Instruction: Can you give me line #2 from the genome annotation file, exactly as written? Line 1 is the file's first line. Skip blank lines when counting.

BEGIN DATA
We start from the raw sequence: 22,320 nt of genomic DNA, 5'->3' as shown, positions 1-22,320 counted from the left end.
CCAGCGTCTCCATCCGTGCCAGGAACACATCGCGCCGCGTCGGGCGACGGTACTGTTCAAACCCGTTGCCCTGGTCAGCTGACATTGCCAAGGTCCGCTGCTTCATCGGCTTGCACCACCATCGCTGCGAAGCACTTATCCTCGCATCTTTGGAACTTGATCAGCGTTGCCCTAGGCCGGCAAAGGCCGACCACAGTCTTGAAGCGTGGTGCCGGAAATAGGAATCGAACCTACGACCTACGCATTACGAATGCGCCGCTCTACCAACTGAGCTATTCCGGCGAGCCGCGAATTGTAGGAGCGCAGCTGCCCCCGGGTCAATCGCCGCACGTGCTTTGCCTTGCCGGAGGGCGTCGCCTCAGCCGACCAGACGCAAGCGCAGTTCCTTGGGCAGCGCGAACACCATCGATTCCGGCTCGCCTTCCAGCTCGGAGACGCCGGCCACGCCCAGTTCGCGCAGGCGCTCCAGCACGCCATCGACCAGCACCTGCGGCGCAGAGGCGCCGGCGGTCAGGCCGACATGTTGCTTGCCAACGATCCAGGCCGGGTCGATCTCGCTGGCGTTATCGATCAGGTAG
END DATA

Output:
CCAGCGTCTCCATCCGTGCCAGGAACACATCGCGCCGCGTCGGGCGACGGTACTGTTCAAACCCGTTGCCCTGGTCAGCTGACATTGCCAAGGTCCGCTGCTTCATCGGCTTGCACCACCATCGCTGCGAAGCACTTATCCTCGCATCTTTGGAACTTGATCAGCGTTGCCCTAGGCCGGCAAAGGCCGACCACAGTCTTGAAGCGTGGTGCCGGAAATAGGAATCGAACCTACGACCTACGCATTACGAATGCGCCGCTCTACCAACTGAGCTATTCCGGCGAGCCGCGAATTGTAGGAGCGCAGCTGCCCCCGGGTCAATCGCCGCACGTGCTTTGCCTTGCCGGAGGGCGTCGCCTCAGCCGACCAGACGCAAGCGCAGTTCCTTGGGCAGCGCGAACACCATCGATTCCGGCTCGCCTTCCAGCTCGGAGACGCCGGCCACGCCCAGTTCGCGCAGGCGCTCCAGCACGCCATCGACCAGCACCTGCGGCGCAGAGGCGCCGGCGGTCAGGCCGACATGTTGCTTGCCAACGATCCAGGCCGGGTCGATCTCGCTGGCGTTATCGATCAGGTAG